Get Angry about Chickens and their Waste

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Yesterday, an excellent PBS Frontline documentary on the environmental degradation of The Chesapeake¬† Bay and Potomac River was aired. The show outlines some of the current problems, but also traces the interesting evolution of the environmental mouvement back in the 1960s, which culminated in the the first Earth Day in 1970. During the 60s, a series of environmental disasters spurred the american government into action. Under Nixon, some progress was made, but the administration was not particularly interested in the environment. Nixon even called the E.P.A., “Eppa”. Times, they are a changing.

The documentary clearly states that the driver for clean-up is enforcement. Without it, people do not act. Reagan, under the mantra of de-regulation, gutted the EPA. Enforcement was handcuffed, regulations removed. The Reagan administration tried to do something different for Chesapeake Bay – a voluntary program. As you might expect, improvements were very slow to come.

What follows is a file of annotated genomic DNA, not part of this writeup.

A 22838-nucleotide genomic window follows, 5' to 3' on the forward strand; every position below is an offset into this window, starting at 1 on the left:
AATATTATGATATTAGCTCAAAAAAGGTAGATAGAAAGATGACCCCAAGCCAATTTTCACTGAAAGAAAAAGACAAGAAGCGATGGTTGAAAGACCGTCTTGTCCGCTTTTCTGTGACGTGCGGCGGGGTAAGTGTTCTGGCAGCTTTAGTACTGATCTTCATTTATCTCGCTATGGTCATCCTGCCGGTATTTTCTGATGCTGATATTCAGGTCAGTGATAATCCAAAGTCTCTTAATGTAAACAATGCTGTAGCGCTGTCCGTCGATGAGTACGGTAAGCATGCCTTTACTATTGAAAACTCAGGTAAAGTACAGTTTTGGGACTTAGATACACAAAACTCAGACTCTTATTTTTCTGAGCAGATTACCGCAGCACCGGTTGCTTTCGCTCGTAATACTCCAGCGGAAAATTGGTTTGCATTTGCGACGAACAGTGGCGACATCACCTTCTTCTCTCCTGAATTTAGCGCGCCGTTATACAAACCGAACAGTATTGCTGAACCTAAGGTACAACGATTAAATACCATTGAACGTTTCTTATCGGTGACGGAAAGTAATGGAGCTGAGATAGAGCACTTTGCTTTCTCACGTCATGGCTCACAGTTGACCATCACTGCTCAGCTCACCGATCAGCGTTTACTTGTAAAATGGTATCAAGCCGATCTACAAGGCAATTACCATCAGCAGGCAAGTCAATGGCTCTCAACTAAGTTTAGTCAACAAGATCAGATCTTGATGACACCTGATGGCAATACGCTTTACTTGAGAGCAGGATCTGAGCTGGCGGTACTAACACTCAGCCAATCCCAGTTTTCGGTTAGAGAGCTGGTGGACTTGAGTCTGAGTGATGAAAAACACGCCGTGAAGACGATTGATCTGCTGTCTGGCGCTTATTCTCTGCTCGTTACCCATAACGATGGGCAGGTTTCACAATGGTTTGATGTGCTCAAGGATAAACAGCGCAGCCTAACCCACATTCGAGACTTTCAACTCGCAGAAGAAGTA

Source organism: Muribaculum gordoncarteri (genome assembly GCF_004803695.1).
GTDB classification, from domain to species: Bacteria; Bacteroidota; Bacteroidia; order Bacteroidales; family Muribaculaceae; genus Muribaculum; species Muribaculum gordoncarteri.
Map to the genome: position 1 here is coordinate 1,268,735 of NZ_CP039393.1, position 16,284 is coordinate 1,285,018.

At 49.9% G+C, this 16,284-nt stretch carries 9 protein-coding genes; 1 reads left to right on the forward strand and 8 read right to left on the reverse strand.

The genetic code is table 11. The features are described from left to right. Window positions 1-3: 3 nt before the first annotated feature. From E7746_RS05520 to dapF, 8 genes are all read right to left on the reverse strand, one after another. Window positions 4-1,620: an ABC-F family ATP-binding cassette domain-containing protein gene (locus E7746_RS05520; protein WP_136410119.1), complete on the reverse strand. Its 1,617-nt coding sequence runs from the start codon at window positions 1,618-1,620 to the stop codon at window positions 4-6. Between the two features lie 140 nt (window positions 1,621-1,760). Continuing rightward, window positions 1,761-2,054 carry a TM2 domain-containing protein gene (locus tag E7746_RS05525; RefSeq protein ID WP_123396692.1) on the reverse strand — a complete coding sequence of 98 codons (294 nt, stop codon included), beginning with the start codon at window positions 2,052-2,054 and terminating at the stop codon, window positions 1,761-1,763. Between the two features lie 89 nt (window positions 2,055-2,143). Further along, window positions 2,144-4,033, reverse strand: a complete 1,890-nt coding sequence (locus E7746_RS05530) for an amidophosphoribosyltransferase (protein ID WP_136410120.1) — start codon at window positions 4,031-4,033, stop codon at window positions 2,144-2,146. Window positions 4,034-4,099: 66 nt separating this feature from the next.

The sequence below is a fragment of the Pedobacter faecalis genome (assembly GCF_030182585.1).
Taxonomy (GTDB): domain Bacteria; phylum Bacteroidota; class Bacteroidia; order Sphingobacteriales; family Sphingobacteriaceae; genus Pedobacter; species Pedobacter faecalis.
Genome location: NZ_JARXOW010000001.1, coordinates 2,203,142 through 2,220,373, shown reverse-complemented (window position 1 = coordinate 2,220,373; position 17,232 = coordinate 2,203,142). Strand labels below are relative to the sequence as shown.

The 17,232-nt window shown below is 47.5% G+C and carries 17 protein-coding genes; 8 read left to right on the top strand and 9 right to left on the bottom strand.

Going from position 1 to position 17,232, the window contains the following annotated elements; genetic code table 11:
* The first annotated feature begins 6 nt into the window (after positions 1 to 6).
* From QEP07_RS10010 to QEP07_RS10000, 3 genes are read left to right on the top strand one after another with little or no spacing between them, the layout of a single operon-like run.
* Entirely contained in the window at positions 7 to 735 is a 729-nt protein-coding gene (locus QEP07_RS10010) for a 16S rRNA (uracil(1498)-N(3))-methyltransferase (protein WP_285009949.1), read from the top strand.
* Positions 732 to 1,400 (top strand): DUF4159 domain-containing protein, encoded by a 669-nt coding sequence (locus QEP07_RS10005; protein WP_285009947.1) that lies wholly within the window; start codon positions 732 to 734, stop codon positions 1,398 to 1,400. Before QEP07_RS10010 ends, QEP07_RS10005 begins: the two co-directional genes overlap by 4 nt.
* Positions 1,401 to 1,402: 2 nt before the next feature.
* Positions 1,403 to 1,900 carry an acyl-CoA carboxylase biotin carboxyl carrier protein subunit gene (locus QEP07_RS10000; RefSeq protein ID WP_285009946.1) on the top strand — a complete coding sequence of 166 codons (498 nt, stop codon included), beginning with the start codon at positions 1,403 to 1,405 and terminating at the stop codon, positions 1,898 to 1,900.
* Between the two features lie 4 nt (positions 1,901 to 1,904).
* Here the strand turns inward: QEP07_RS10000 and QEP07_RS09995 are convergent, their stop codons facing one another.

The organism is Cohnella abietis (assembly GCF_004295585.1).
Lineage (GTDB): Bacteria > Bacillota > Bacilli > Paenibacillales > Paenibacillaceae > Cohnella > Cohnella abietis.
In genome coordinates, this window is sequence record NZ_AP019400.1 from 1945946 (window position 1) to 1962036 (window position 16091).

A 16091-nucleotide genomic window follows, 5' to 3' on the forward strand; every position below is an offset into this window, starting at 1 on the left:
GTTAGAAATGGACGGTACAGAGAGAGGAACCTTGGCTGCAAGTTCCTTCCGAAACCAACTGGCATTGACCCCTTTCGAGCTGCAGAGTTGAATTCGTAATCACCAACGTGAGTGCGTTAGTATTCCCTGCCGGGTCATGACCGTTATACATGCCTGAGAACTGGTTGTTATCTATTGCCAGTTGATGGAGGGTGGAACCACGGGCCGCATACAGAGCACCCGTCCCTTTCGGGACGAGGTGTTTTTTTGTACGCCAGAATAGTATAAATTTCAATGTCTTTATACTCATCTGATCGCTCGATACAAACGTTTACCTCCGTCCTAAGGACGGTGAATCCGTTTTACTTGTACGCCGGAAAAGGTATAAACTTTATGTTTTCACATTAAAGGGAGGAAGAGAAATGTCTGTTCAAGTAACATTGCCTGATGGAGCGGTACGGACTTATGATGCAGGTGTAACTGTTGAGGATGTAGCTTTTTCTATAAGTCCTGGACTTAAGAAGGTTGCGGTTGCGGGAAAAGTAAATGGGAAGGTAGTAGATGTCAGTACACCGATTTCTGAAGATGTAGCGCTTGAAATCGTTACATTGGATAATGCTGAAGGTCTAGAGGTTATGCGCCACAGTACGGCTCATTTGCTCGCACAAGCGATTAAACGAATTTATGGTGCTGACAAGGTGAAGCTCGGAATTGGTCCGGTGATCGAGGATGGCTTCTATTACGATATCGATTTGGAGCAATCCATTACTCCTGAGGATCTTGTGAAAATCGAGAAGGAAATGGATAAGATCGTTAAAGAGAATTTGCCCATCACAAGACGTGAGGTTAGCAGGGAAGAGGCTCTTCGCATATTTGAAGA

The main culprit for pollution to the bay is agriculture, notably chicken production. I emphasize production, because it is not farming. Chickens are grown for consumption in the millions. Over the past 30 years, american per capita chicken consumption has tripled. You can have half a million chickens in a given farm and all that manure neads to be dealt with. One farm, produces 570 million chickens that in turn generate 1.5 billion pounds of manure a year – more than combined the human waste from New York, Atlanta, Chicago and San Francisco.

Currently, animal waste, manure, does not need to be treated before being re-introduced into the waterway. They tried to pass regulations, but the industry lobbied to make the requirements voluntary. As mentioned above you can imagine how that has worked out.

On this earth day, one small act we can all do is to eat less chicken.

P.S. The other half of the documentary is on urban development and stormwater run-off – the other half of the problems in the Chesapeake Bay and Potomok River.